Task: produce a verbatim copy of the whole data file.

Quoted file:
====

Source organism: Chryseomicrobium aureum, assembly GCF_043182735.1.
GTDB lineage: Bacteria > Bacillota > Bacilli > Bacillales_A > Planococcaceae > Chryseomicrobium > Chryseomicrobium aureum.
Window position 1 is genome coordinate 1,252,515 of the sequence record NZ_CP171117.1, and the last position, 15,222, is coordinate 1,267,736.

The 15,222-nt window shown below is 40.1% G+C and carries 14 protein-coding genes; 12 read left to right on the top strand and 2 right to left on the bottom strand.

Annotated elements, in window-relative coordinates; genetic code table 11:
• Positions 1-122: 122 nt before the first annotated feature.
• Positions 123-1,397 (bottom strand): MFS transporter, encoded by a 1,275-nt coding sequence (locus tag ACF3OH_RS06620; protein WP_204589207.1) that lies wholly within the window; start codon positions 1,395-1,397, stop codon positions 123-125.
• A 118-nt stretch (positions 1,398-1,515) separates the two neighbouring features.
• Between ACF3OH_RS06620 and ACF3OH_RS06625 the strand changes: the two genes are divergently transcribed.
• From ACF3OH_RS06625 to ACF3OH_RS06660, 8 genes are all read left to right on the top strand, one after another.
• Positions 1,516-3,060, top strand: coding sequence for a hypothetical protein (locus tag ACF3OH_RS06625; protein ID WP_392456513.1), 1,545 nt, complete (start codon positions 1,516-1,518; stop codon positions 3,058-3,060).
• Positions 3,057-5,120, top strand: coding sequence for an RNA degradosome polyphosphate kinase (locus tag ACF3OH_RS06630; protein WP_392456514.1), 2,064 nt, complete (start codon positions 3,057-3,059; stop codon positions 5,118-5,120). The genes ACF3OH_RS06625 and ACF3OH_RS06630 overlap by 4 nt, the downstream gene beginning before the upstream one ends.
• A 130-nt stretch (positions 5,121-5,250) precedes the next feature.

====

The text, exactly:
Source organism: Chryseomicrobium aureum, assembly GCF_043182735.1.
GTDB lineage: Bacteria > Bacillota > Bacilli > Bacillales_A > Planococcaceae > Chryseomicrobium > Chryseomicrobium aureum.
Window position 1 is genome coordinate 1,252,515 of the sequence record NZ_CP171117.1, and the last position, 15,222, is coordinate 1,267,736.

The 15,222-nt window shown below is 40.1% G+C and carries 14 protein-coding genes; 12 read left to right on the top strand and 2 right to left on the bottom strand.

Annotated elements, in window-relative coordinates; genetic code table 11:
• Positions 1-122: 122 nt before the first annotated feature.
• Positions 123-1,397 (bottom strand): MFS transporter, encoded by a 1,275-nt coding sequence (locus tag ACF3OH_RS06620; protein WP_204589207.1) that lies wholly within the window; start codon positions 1,395-1,397, stop codon positions 123-125.
• A 118-nt stretch (positions 1,398-1,515) separates the two neighbouring features.
• Between ACF3OH_RS06620 and ACF3OH_RS06625 the strand changes: the two genes are divergently transcribed.
• From ACF3OH_RS06625 to ACF3OH_RS06660, 8 genes are all read left to right on the top strand, one after another.
• Positions 1,516-3,060, top strand: coding sequence for a hypothetical protein (locus tag ACF3OH_RS06625; protein ID WP_392456513.1), 1,545 nt, complete (start codon positions 1,516-1,518; stop codon positions 3,058-3,060).
• Positions 3,057-5,120, top strand: coding sequence for an RNA degradosome polyphosphate kinase (locus tag ACF3OH_RS06630; protein WP_392456514.1), 2,064 nt, complete (start codon positions 3,057-3,059; stop codon positions 5,118-5,120). The genes ACF3OH_RS06625 and ACF3OH_RS06630 overlap by 4 nt, the downstream gene beginning before the upstream one ends.
• A 130-nt stretch (positions 5,121-5,250) precedes the next feature.